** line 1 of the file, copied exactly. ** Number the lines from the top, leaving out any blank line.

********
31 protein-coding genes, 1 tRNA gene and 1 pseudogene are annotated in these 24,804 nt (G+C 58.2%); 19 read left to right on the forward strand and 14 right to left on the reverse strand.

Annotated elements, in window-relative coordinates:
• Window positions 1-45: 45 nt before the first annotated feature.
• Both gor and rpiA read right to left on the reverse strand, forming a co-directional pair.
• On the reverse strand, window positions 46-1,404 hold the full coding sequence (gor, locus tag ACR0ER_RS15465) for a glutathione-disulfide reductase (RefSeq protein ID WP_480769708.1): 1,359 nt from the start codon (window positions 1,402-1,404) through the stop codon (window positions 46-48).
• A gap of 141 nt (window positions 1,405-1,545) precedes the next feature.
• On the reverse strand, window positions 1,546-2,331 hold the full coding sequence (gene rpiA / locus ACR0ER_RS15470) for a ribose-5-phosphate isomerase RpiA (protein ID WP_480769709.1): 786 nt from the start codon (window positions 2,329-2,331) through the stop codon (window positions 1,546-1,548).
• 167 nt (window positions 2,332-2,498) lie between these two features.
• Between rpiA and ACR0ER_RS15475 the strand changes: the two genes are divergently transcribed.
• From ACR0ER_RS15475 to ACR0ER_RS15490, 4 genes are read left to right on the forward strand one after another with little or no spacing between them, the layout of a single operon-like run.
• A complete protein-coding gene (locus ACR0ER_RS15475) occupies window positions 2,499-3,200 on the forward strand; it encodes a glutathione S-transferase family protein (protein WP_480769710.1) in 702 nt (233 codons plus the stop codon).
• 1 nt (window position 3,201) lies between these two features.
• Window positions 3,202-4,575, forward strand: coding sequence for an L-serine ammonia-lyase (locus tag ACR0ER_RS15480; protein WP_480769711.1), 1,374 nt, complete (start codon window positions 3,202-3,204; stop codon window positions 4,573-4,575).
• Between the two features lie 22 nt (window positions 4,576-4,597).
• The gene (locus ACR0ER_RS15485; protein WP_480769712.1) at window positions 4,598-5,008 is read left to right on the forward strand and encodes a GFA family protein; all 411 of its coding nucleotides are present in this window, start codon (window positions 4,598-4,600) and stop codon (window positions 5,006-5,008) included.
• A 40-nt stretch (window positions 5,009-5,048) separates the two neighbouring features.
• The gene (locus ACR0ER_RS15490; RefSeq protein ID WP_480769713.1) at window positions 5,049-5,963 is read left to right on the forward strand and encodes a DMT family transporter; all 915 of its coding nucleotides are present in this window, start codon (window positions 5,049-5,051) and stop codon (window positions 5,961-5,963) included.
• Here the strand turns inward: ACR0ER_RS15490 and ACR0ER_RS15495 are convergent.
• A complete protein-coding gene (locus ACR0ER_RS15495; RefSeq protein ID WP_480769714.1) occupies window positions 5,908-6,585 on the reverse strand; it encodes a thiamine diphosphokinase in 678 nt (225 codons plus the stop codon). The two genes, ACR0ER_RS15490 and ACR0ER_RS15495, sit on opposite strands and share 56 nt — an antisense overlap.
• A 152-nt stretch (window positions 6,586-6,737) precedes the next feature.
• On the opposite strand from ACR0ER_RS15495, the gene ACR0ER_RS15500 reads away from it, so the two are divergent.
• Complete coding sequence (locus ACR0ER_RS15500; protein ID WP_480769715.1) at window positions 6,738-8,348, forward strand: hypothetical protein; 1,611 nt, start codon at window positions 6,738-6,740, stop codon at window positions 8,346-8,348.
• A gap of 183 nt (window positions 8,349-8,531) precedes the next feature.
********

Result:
31 protein-coding genes, 1 tRNA gene and 1 pseudogene are annotated in these 24,804 nt (G+C 58.2%); 19 read left to right on the forward strand and 14 right to left on the reverse strand.